One of the original figures in the NWHL is moving on.
Hayley Moore, who has been involved in just about every level of operations in the league since its inception, will be taking a well deserved next step as she moves over to the AHL to take on the role of VP of Operations. In the role, she will be in charge of officials and discipline.
Moore was the original GM of the Pride in the inaugural 2015-2016 season. One of her first moves was to draft Kendall Coyne with her first pick in the first draft. She would also work out a deal to acquire the rights to Alex Carpenter.
In that season, Moore made her debut, and only appearance, as a player in the NWHL to date. She dressed in a game against the then-undefeated Connecticut Whale, winning a face-off, en route to a Pride win and seemingly the downfall of the Whale franchise. Moore feels that experience was important in her growth in her front office roles as it allowed her to better understand the day-to-day nature of her players and do what is best for them.
“In smaller sports leagues, people wear a lot of hats," she said. "I just look back on that year and that moment as another hat that I wore. It was definitely great to be able to play a game on the ice, in a league that I was so proud to create that opportunity for other players. So for me to be able to skate in a game was an exciting moment, and I took it as an opportunity to learn what the player experience was like and hopefully better myself as a GM at the time."
"Itwas a really motivating and inspiring moment for our team to take down the then undefeated Connecticut Whale," she continued. "I remember sharing the ice with Denna Laing who is near and dear to my heart, and that is one of the things I look back and remember the most.”
Moore then moved on to a league-wide role as the Deputy Commissioner and director of player development in 2017. In that role she oversaw a myriad of duties including overseeing all (then) five teams staffing and player development while also being the leagues liaison between the national team bodies and collegiate programs.
Once the Boston Pride were acquired by a private ownership group in 2019 they were quick to bring Moore back into the fold, this time as team president.
Outside of her NWHL roles she has been the Director of Girls’/ Women’s Hockey for one of the most elite club programs in the area, the East Coast Wizards.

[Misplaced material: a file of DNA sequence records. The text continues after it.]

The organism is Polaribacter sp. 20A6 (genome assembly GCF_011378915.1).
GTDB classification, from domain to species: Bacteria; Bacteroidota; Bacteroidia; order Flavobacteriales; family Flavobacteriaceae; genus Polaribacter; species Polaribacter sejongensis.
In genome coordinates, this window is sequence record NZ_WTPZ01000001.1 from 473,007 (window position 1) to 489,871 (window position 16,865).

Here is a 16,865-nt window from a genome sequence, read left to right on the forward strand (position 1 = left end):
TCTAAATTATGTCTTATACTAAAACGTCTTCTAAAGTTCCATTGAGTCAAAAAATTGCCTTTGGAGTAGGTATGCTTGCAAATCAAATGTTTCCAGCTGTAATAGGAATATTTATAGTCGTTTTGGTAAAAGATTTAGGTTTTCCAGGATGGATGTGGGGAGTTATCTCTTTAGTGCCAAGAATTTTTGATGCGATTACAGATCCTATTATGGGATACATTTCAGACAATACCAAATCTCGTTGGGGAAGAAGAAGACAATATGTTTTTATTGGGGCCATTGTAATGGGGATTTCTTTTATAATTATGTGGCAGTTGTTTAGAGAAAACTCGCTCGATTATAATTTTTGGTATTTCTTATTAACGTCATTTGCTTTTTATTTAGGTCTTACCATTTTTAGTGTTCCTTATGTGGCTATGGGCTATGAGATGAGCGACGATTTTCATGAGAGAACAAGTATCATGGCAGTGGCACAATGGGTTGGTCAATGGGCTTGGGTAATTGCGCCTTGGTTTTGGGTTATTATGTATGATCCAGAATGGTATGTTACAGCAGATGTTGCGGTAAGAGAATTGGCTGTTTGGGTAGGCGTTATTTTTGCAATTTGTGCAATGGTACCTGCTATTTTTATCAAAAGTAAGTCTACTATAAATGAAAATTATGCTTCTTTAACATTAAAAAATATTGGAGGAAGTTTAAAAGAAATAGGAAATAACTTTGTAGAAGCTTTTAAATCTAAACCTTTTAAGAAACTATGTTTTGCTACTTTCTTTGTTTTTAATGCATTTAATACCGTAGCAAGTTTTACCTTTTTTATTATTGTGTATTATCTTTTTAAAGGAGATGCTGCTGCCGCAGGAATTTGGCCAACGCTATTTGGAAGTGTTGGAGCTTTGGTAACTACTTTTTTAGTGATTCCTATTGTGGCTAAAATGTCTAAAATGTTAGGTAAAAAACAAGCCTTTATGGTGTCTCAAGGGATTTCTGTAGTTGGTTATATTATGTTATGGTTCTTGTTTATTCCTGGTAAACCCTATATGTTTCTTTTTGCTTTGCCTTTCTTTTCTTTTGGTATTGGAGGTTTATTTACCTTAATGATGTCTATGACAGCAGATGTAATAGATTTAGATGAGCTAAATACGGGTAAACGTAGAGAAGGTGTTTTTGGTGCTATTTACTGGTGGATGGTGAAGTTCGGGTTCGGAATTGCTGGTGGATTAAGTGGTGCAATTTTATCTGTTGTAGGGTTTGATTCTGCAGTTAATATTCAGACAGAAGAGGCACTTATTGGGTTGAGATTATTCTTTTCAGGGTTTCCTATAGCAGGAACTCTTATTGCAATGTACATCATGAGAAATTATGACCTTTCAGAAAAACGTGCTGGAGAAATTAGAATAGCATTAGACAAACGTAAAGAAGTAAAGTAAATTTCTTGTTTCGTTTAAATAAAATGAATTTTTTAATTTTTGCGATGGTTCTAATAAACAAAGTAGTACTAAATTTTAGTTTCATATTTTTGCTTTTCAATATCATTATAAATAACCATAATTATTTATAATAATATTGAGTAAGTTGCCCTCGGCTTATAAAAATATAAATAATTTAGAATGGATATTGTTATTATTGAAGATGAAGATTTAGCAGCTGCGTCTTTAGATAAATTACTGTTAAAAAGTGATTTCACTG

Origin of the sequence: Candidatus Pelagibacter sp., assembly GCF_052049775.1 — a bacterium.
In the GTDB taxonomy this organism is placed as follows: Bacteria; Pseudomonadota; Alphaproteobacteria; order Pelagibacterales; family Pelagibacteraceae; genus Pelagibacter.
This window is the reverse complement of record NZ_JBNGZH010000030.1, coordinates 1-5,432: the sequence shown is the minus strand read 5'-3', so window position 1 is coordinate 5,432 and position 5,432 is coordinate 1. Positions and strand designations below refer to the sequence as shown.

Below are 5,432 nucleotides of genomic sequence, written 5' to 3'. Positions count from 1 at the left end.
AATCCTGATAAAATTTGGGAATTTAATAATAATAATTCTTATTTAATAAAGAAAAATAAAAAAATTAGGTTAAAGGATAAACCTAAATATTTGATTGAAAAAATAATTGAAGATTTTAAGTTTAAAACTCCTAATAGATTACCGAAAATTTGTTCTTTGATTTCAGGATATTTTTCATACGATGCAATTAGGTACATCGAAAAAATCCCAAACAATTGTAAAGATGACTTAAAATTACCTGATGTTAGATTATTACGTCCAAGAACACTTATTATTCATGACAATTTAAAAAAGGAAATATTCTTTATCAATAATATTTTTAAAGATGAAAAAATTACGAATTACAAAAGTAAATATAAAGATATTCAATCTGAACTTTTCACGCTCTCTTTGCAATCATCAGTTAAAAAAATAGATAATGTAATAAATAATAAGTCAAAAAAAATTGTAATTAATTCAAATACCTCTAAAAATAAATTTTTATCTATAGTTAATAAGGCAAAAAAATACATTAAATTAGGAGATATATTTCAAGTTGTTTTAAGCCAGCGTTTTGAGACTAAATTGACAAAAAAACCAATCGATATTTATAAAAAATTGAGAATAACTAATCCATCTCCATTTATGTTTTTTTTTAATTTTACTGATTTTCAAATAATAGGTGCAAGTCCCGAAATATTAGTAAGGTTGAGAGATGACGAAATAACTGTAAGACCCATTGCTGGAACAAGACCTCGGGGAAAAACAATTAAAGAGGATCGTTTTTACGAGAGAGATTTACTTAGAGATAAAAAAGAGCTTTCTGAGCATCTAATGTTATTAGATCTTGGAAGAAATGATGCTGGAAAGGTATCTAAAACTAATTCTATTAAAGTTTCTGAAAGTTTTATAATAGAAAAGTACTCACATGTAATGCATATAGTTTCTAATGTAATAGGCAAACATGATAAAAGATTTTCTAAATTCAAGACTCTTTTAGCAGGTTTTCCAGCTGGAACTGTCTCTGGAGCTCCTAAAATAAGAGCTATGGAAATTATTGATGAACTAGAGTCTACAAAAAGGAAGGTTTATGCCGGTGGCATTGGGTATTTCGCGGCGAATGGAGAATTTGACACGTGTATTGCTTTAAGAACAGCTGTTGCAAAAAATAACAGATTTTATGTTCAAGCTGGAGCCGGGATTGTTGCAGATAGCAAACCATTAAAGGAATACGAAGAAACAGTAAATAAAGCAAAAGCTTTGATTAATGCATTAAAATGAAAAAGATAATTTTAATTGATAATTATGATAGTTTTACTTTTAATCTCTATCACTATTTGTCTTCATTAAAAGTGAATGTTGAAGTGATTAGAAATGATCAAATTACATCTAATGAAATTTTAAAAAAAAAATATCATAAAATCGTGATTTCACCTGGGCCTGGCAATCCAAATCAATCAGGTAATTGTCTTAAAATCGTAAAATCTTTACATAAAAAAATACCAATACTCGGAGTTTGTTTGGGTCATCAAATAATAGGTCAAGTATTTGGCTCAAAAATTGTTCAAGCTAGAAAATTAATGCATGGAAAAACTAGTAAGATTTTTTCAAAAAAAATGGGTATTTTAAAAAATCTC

“My experience at the Wizards, especially, helped me see the overlap between how we brand the boys and girls programs there. Working with college hockey and their counterparts, so much of what we do is transferable and I think my experience within the NWHL at the team and league levels has provided me with that professional level of experience. Seeing the perspective from both sides of the coin and understanding the value of communication and collaboration that needs to be achieved from the team through the league level are things I look to carry over to the next role.”
Moore is one of the pioneers for women in executive positions for men’s professional leagues, a number of doors have been opened over the last year, but views her newest role as just the next step in what she is meant to do.
“It’s funny I don’t necessarily look at myself and think of myself [as a trailblazer]," she said. "I just feel like I am somebody who is doing what I am supposed to do. I think I have always felt that way, from the time I was playing boys hockey as the only girl on the team, I didn’t necessarily feel any different then everyone else out there I was just pursuing my passion. But I look at these other women who have taken great roles like Florence [Schelling] and Kim Ng… and I look at them inspired and believe that we are all going after what we are passionate bout and have worked really hard along the way to have these opportunities. I recognize it is seen as a trailblazing moment but I hope that anyone who sees it recognizes that we are here following our passions as anyone else is, and I hope young girls see this as another possibility and not a barrier.”
The process of applying for the AHL position began back in August when posting was passed around all the professional leagues. Multiple people reached out to Moore to make sure that she was putting her name in the ring.
After the news started to spread many people she has worked with for her entire tenure with the NWHL, including founder Dani Rylan and Pride Captain Jillian Dempsey, were excited for her. Moore views this as a big achievement for the NWHL.
“Hockey has been my biggest passion my entire life, I have had such great support especially form my family," she said. "I am so grateful to the Boston Pride, our players, ownership and staff, and to the NWHL for giving me this platform and fueling my fire for the last six years. We are not done yet we still have some business to take care of in the next few weeks. Moving on I will I’m going to look back so proudly on everything that I have been a part of and I can’t wait to see what they do next. I am going to be the biggest Pride fan moving forward.”
Moore will not be leaving the Pride until after the Lake Placid bubble is completed on February 5th with the AHL seeking to begin operations on the same day, she will begin her new role on the 8th.